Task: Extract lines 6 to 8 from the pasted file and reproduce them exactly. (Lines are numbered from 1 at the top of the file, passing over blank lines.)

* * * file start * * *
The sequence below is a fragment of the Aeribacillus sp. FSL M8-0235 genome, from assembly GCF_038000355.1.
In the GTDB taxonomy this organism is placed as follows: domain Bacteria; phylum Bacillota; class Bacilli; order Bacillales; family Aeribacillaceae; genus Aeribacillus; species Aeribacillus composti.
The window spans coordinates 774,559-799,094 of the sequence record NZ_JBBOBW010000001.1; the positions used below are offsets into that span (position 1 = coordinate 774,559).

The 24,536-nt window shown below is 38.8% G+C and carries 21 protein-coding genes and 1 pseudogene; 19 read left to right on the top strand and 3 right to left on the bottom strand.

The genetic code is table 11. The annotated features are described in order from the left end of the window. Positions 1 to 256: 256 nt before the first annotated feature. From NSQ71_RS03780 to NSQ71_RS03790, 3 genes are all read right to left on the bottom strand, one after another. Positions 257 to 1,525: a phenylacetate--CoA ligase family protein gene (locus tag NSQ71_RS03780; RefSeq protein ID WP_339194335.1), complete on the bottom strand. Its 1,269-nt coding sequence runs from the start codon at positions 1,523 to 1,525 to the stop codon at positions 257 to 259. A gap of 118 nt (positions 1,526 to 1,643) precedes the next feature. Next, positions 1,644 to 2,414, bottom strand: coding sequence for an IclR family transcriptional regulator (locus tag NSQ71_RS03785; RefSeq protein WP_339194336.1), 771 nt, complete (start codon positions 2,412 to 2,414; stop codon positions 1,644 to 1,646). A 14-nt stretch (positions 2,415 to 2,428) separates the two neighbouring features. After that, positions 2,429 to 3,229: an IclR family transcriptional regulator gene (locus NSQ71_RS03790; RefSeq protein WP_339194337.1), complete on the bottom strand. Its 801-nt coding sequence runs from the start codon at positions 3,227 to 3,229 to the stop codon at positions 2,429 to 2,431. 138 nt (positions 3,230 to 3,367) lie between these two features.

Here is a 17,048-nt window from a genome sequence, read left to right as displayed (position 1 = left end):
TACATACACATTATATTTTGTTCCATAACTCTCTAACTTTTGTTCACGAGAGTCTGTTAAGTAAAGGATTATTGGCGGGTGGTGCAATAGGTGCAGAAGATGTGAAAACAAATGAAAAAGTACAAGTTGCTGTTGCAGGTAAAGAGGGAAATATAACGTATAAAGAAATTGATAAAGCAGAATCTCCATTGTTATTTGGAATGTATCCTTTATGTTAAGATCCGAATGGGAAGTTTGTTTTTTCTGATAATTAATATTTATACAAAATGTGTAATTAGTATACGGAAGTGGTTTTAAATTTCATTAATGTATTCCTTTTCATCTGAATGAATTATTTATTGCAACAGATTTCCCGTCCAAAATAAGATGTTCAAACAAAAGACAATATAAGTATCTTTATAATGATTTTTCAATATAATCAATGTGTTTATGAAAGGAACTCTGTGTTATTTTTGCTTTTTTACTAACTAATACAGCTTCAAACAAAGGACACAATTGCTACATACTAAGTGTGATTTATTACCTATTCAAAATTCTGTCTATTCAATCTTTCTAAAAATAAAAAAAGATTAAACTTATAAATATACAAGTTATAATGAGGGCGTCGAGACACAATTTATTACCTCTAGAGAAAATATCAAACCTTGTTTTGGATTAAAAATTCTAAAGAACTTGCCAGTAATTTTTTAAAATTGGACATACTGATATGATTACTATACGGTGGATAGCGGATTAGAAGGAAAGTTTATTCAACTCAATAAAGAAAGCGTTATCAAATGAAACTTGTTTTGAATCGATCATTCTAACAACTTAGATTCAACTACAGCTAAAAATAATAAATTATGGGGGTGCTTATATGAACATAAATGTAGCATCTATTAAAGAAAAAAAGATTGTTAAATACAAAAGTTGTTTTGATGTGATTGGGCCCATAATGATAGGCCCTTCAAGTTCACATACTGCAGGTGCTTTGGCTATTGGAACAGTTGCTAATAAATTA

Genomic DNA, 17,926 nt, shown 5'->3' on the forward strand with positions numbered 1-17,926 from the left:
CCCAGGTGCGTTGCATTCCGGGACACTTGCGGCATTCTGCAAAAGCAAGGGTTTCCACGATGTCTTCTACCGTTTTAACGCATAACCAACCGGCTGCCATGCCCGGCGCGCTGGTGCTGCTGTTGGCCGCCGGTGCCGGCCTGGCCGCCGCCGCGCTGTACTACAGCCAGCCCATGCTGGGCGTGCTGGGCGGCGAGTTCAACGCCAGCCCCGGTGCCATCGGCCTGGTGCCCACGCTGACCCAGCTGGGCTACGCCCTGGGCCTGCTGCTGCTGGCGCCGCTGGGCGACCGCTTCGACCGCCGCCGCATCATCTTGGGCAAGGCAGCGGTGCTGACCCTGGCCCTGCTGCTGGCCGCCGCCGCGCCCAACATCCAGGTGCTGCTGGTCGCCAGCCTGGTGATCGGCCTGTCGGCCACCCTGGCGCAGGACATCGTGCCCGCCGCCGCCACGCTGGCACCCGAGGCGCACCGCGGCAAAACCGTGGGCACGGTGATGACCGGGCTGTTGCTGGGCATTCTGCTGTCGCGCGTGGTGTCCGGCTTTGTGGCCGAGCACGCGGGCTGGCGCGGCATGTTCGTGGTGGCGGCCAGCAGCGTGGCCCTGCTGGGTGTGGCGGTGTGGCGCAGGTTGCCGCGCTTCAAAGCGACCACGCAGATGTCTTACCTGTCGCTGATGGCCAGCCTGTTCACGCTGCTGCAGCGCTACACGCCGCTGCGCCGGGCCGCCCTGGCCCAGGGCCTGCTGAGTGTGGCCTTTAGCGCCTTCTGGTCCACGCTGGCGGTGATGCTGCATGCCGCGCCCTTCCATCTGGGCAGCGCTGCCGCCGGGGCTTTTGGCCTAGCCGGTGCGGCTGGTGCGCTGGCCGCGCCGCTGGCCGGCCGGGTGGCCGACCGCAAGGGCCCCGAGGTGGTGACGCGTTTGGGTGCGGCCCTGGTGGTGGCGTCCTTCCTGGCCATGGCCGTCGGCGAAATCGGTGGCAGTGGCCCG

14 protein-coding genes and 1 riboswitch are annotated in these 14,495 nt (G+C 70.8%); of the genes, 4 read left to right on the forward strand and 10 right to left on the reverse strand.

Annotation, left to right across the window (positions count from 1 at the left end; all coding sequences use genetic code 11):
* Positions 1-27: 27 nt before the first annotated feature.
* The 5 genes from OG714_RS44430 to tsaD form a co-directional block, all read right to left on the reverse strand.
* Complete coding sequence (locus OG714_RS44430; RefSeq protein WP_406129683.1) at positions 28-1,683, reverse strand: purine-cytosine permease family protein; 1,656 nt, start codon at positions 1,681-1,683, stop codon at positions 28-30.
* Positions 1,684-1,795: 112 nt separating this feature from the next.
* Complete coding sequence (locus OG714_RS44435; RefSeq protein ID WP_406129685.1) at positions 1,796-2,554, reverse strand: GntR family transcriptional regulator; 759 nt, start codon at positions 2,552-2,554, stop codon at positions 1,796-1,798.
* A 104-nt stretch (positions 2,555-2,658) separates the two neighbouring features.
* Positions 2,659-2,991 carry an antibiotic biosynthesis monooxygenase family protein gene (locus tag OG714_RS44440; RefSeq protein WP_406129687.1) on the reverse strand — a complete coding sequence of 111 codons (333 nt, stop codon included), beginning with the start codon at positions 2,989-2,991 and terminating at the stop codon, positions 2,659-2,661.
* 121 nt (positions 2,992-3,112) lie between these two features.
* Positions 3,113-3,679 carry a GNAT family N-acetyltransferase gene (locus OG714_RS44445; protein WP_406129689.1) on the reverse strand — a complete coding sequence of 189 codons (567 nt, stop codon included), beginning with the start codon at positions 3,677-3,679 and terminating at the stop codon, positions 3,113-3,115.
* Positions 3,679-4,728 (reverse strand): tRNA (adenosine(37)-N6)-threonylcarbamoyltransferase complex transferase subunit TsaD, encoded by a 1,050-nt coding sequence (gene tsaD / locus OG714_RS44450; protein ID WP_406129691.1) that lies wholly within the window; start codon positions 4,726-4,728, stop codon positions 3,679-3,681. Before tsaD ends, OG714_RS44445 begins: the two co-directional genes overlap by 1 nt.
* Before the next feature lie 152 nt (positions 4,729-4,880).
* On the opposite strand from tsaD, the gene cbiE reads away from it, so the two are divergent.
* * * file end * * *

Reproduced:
Here is a 17,048-nt window from a genome sequence, read left to right as displayed (position 1 = left end):
TACATACACATTATATTTTGTTCCATAACTCTCTAACTTTTGTTCACGAGAGTCTGTTAAGTAAAGGATTATTGGCGGGTGGTGCAATAGGTGCAGAAGATGTGAAAACAAATGAAAAAGTACAAGTTGCTGTTGCAGGTAAAGAGGGAAATATAACGTATAAAGAAATTGATAAAGCAGAATCTCCATTGTTATTTGGAATGTATCCTTTATGTTAAGATCCGAATGGGAAGTTTGTTTTTTCTGATAATTAATATTTATACAAAATGTGTAATTAGTATACGGAAGTGGTTTTAAATTTCATTAATGTATTCCTTTTCATCTGAATGAATTATTTATTGCAACAGATTTCCCGTCCAAAATAAGATGTTCAAACAAAAGACAATATAAGTATCTTTATAATGATTTTTCAATATAATCAATGTGTTTATGAAAGGAACTCTGTGTTATTTTTGCTTTTTTACTAACTAATACAGCTTCAAACAAAGGACACAATTGCTACATACTAAGTGTGATTTATTACCTATTCAAAATTCTGTCTATTCAATCTTTCTAAAAATAAAAAAAGATTAAACTTATAAATATACAAGTTATAATGAGGGCGTCGAGACACAATTTATTACCTCTAGAGAAAATATCAAACCTTGTTTTGGATTAAAAATTCTAAAGAACTTGCCAGTAATTTTTTAAAATTGGACATACTGATATGATTACTATACGGTGGATAGCGGATTAGAAGGAAAGTTTATTCAACTCAATAAAGAAAGCGTTATCAAATGAAACTTGTTTTGAATCGATCATTCTAACAACTTAGATTCAACTACAGCTAAAAATAATAAATTATGGGGGTGCTTATATGAACATAAATGTAGCATCTATTAAAGAAAAAAAGATTGTTAAATACAAAAGTTGTTTTGATGTGATTGGGCCCATAATGATAGGCCCTTCAAGTTCACATACTGCAGGTGCTTTGGCTATTGGAACAGTTGCTAATAAATTA

Genomic DNA, 17,926 nt, shown 5'->3' on the forward strand with positions numbered 1-17,926 from the left: